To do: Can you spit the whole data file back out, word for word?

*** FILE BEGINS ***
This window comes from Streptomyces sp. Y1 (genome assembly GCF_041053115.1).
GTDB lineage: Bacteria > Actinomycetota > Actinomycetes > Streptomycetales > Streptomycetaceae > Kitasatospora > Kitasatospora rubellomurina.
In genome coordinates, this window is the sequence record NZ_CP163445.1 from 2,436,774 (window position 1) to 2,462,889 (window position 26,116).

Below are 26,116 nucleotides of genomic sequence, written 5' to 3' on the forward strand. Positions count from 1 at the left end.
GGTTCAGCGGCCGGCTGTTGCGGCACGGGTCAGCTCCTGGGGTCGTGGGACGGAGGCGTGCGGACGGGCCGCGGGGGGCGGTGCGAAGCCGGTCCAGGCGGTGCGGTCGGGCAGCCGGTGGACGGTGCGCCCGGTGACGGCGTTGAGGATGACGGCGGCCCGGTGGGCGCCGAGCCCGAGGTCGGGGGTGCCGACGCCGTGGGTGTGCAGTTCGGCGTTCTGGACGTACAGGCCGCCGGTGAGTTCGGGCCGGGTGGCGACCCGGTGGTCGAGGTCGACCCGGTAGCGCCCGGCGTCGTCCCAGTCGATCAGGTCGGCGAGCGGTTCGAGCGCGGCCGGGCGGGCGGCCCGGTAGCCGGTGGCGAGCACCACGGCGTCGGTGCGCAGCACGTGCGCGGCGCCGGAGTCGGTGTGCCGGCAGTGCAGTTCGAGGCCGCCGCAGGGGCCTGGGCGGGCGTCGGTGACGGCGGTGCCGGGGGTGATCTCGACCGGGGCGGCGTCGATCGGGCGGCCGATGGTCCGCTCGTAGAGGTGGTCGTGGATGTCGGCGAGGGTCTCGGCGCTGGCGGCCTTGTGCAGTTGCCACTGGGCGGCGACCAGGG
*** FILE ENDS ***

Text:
This window comes from Streptomyces sp. Y1 (genome assembly GCF_041053115.1).
GTDB lineage: Bacteria > Actinomycetota > Actinomycetes > Streptomycetales > Streptomycetaceae > Kitasatospora > Kitasatospora rubellomurina.
In genome coordinates, this window is the sequence record NZ_CP163445.1 from 2,436,774 (window position 1) to 2,462,889 (window position 26,116).

Below are 26,116 nucleotides of genomic sequence, written 5' to 3' on the forward strand. Positions count from 1 at the left end.
GGTTCAGCGGCCGGCTGTTGCGGCACGGGTCAGCTCCTGGGGTCGTGGGACGGAGGCGTGCGGACGGGCCGCGGGGGGCGGTGCGAAGCCGGTCCAGGCGGTGCGGTCGGGCAGCCGGTGGACGGTGCGCCCGGTGACGGCGTTGAGGATGACGGCGGCCCGGTGGGCGCCGAGCCCGAGGTCGGGGGTGCCGACGCCGTGGGTGTGCAGTTCGGCGTTCTGGACGTACAGGCCGCCGGTGAGTTCGGGCCGGGTGGCGACCCGGTGGTCGAGGTCGACCCGGTAGCGCCCGGCGTCGTCCCAGTCGATCAGGTCGGCGAGCGGTTCGAGCGCGGCCGGGCGGGCGGCCCGGTAGCCGGTGGCGAGCACCACGGCGTCGGTGCGCAGCACGTGCGCGGCGCCGGAGTCGGTGTGCCGGCAGTGCAGTTCGAGGCCGCCGCAGGGGCCTGGGCGGGCGTCGGTGACGGCGGTGCCGGGGGTGATCTCGACCGGGGCGGCGTCGATCGGGCGGCCGATGGTCCGCTCGTAGAGGTGGTCGTGGATGTCGGCGAGGGTCTCGGCGCTGGCGGCCTTGTGCAGTTGCCACTGGGCGGCGACCAGGG